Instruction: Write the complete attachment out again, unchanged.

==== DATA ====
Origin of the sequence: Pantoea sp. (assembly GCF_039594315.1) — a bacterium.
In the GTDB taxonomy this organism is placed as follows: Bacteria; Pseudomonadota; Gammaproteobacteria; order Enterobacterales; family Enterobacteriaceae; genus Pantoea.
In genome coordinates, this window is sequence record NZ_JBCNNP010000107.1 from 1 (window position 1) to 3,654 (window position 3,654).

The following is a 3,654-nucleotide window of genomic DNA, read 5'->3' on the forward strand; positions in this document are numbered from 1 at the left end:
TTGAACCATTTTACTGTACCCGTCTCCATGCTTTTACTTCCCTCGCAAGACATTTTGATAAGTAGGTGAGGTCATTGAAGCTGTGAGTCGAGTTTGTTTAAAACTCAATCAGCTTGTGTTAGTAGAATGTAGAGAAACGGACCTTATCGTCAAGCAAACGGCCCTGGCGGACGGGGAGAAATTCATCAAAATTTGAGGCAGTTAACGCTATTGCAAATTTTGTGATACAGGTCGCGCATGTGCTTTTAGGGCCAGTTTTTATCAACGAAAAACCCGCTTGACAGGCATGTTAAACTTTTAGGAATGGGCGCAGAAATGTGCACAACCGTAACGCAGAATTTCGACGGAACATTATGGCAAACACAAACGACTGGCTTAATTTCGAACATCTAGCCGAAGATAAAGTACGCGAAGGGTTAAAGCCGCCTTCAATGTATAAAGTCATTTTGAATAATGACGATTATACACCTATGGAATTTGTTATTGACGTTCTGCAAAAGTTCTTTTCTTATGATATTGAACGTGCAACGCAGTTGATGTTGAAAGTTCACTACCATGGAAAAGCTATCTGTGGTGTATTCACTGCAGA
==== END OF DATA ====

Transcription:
Origin of the sequence: Pantoea sp. (assembly GCF_039594315.1) — a bacterium.
In the GTDB taxonomy this organism is placed as follows: Bacteria; Pseudomonadota; Gammaproteobacteria; order Enterobacterales; family Enterobacteriaceae; genus Pantoea.
In genome coordinates, this window is sequence record NZ_JBCNNP010000107.1 from 1 (window position 1) to 3,654 (window position 3,654).

The following is a 3,654-nucleotide window of genomic DNA, read 5'->3' on the forward strand; positions in this document are numbered from 1 at the left end:
TTGAACCATTTTACTGTACCCGTCTCCATGCTTTTACTTCCCTCGCAAGACATTTTGATAAGTAGGTGAGGTCATTGAAGCTGTGAGTCGAGTTTGTTTAAAACTCAATCAGCTTGTGTTAGTAGAATGTAGAGAAACGGACCTTATCGTCAAGCAAACGGCCCTGGCGGACGGGGAGAAATTCATCAAAATTTGAGGCAGTTAACGCTATTGCAAATTTTGTGATACAGGTCGCGCATGTGCTTTTAGGGCCAGTTTTTATCAACGAAAAACCCGCTTGACAGGCATGTTAAACTTTTAGGAATGGGCGCAGAAATGTGCACAACCGTAACGCAGAATTTCGACGGAACATTATGGCAAACACAAACGACTGGCTTAATTTCGAACATCTAGCCGAAGATAAAGTACGCGAAGGGTTAAAGCCGCCTTCAATGTATAAAGTCATTTTGAATAATGACGATTATACACCTATGGAATTTGTTATTGACGTTCTGCAAAAGTTCTTTTCTTATGATATTGAACGTGCAACGCAGTTGATGTTGAAAGTTCACTACCATGGAAAAGCTATCTGTGGTGTATTCACTGCAGA